EUNICE, NM (AP) A proposed uranium fuel factory for Lea County will bring sorely needed jobs to southeastern New Mexico, supporters said in September.
“We should have a very positive impact on Lea County and surrounding communities,” Louisiana Energy Services president James Ferland told four busloads of dignitaries, area residents and supporters gathered under a white tent on a flat section of desert chosen for the uranium enrichment plant.
The international consortium that plans the National Enrichment Facility decided on the site 5 mi. east of Eunice off N.M. 176 because of support from both elected officials and business leaders, Ferland said.
Construction could begin within three years.
Opponents, however, contend the proposed $1.2-billion factory — already blocked in two states — is an unneeded, water-hogging boondoggle that will generate nuclear waste with no place to go.
“This is not something that is a good thing,” Don Hancock, director of the Southwest Research and Information Center’s nuclear waste program, said from his Albuquerque office.
LES would build the factory as part of a group of U.S. utilities working with Urenco, a joint British-Dutch-German venture that is the consortium’s principal partner and developed the technology the factory would use to enrich uranium for commercial nuclear-powered electrical generating stations.
The consortium will apply for a Nuclear Regulator Commission license and a permit from the state Environmental Department, Ferland said.
Republican state Sen. Carroll Leavell of Jal said the ceremony marked a milestone in getting the plant. Lea County has been trying to attract such a factory since 1999, when the U.S. Enrichment Corp. proposed a similar plant.
“This proves that New Mexico has the right business climate,” Leavell said.
LES estimates the factory would employ 200 to 400 people during construction and 250 during operation. LES said the annual payroll will be about $10 million with an average salary of about $50,000.
There is only one other uranium enrichment facility in the United States — run by USEC Inc. in Paducah, KY.
Hancock said his environmental watchdog group will fight the plant, which met community resistance at locations previously proposed in Tennessee and Louisiana.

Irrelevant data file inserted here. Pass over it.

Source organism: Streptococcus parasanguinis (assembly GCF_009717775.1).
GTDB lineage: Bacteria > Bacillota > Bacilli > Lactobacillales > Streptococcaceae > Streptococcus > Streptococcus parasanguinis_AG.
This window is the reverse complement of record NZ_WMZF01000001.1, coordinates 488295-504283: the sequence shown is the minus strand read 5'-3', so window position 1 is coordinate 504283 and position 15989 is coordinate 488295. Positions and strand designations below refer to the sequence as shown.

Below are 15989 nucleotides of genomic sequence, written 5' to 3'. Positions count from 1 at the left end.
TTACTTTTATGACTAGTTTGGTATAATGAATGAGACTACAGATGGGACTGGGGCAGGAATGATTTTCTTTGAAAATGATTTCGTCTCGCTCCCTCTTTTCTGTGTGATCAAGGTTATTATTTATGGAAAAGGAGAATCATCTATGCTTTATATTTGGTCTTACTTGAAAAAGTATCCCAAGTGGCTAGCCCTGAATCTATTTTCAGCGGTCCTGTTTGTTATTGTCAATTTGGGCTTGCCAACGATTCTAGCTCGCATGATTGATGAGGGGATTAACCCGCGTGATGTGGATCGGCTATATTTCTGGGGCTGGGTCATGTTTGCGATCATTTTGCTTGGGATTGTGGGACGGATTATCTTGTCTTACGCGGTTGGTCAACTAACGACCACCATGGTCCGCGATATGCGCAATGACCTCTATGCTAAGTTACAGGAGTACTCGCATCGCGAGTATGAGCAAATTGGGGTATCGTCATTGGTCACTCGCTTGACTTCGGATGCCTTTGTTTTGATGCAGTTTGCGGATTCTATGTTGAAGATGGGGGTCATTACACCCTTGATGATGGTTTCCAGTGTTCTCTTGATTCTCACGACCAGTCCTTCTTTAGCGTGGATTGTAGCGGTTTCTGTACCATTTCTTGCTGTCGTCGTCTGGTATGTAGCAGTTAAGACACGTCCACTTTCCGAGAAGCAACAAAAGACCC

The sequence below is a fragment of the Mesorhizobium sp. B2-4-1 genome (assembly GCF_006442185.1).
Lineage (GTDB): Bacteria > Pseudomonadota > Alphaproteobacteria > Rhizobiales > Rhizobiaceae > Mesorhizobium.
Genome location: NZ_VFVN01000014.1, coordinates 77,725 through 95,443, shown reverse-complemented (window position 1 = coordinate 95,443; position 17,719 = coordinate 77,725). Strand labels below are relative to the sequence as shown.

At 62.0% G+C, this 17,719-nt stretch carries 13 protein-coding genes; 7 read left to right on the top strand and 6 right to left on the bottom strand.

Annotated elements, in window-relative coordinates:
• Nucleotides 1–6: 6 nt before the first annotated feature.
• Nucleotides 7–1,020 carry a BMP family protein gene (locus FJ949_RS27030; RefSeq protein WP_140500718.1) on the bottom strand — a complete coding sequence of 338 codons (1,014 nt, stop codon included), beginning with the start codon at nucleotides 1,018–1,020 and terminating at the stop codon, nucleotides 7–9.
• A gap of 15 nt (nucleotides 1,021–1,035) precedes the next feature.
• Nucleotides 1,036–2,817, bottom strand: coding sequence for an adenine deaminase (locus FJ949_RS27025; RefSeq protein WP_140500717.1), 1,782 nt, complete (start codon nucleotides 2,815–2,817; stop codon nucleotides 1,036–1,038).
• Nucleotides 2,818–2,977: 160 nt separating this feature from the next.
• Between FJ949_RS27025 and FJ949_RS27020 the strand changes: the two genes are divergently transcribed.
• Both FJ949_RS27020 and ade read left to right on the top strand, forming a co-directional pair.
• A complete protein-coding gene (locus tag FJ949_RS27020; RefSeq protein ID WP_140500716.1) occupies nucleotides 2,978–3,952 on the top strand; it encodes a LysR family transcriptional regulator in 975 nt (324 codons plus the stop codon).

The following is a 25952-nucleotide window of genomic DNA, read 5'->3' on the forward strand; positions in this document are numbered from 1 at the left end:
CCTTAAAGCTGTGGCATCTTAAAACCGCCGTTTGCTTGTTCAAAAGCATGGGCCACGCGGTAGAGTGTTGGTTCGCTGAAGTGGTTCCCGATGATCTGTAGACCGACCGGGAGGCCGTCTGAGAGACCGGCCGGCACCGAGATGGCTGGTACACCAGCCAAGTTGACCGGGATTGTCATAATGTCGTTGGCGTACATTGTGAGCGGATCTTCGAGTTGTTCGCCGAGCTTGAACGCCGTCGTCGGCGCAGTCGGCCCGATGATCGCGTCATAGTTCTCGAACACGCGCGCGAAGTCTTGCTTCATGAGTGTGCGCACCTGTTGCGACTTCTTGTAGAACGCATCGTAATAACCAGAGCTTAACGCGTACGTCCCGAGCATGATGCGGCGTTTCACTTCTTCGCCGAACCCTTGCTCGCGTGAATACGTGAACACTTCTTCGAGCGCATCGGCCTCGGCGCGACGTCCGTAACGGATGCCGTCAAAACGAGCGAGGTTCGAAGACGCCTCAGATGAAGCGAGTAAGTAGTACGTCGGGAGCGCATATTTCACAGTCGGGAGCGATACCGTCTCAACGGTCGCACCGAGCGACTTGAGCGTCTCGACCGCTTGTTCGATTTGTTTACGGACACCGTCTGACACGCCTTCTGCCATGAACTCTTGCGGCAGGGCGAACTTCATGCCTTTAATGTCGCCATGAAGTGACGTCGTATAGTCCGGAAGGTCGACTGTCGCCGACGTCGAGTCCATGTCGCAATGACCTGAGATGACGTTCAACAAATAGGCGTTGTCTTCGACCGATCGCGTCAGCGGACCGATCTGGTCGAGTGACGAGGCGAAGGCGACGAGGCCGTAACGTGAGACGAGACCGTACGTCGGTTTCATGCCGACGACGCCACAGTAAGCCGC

“The reason they went to Louisiana and Tennessee is they needed water. Where’s the New Mexico water coming from?” Hancock said.
He also questioned how much New Mexico and Lea County would subsidize the plant.
The United States had two uranium enrichment facilities during the Cold War but the federal government shut down one of them because it wasn’t needed, Hancock said.
“Why they need a new facility is beyond me,” he said. “So this is just going to be a huge boondoggle if it goes forward.’
But Oliver Kingsley of Chicago, president of Excelon Energy, which would be the largest U.S. customer of the plant, told those at the Eunice ceremony that current enrichment technology has been used since World War II, and is not as economical as the technology the new plant would use.
Ferland, in a letter to Gov. Bill Richardson, said there would be no disposal or long-term storage — beyond the life of the plant — of uranium byproduct cylinders in the state and that LES only would temporarily store cylinders onsite.
“The NRC license will only allow for storage and not disposal onsite,”and the company will aggressively pursue disposal outside the state, Ferland wrote.
But Hancock said that while the consortium is promising the governor that waste will not remain in New Mexico, the company has no place else to put it.
Richardson attended the ceremony along with Sens. Pete Domenici, R-NM, and Jeff Bingaman, D-NM, and Rep. Steve Pearce, R-NM.
Domenici told the crowd: “No matter what the anti groups say, this is a safe project.”
Lea County, heavily dependent on the oil industry, has been trying to broaden its tax base to lessen the effects of the industry’s boom and bust cycles. Nearby Hobbs, for example, has been pushing to get a horse racetrack.
House Speaker Ben Lujan, D-Santa Fe, said the LES project will benefit the entire state.
“It’s like a vitamin B12; when you put it in one part of the body, it helps the whole body,” Lujan said.
LES agreed to a surety bond that provides funds for decontamination of the plant and ultimate disposal of any cylinders that may remain if the company defaults.
In April, LES announced it would review other sites after environmental groups opposed the company’s planned factory at Hartsville, TN. Environmentalists contended LES did not answer questions, including how it would handle leftover depleted uranium.
In 1998, LES abandoned a seven-year attempt to build the factory at Claiborne Parish, LA, after opponents accused it of targeting the area because it was predominantly poor and black.